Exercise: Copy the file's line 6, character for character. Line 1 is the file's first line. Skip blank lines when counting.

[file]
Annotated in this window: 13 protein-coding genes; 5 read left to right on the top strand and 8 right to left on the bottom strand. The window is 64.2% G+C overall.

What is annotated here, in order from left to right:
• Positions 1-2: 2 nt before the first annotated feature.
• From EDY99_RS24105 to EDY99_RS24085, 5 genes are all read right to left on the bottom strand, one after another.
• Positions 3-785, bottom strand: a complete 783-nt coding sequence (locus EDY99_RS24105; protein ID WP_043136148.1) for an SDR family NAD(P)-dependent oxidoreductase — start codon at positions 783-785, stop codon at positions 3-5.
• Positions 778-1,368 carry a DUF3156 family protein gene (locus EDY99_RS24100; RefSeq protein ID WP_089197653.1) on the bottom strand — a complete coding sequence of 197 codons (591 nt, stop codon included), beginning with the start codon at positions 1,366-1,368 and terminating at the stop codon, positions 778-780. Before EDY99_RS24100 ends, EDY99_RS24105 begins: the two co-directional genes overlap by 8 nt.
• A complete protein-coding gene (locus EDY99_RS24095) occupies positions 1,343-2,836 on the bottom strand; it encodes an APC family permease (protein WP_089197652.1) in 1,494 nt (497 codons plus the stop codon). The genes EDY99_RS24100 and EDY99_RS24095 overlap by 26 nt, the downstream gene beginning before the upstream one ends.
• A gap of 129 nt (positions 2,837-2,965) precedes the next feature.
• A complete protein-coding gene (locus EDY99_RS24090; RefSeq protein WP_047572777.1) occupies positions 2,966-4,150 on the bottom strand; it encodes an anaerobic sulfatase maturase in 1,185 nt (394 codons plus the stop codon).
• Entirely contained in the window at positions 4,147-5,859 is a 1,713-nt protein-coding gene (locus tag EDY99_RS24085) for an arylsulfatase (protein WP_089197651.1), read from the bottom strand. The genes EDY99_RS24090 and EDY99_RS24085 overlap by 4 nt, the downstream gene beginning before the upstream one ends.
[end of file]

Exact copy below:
• Positions 778-1,368 carry a DUF3156 family protein gene (locus EDY99_RS24100; RefSeq protein ID WP_089197653.1) on the bottom strand — a complete coding sequence of 197 codons (591 nt, stop codon included), beginning with the start codon at positions 1,366-1,368 and terminating at the stop codon, positions 778-780. Before EDY99_RS24100 ends, EDY99_RS24105 begins: the two co-directional genes overlap by 8 nt.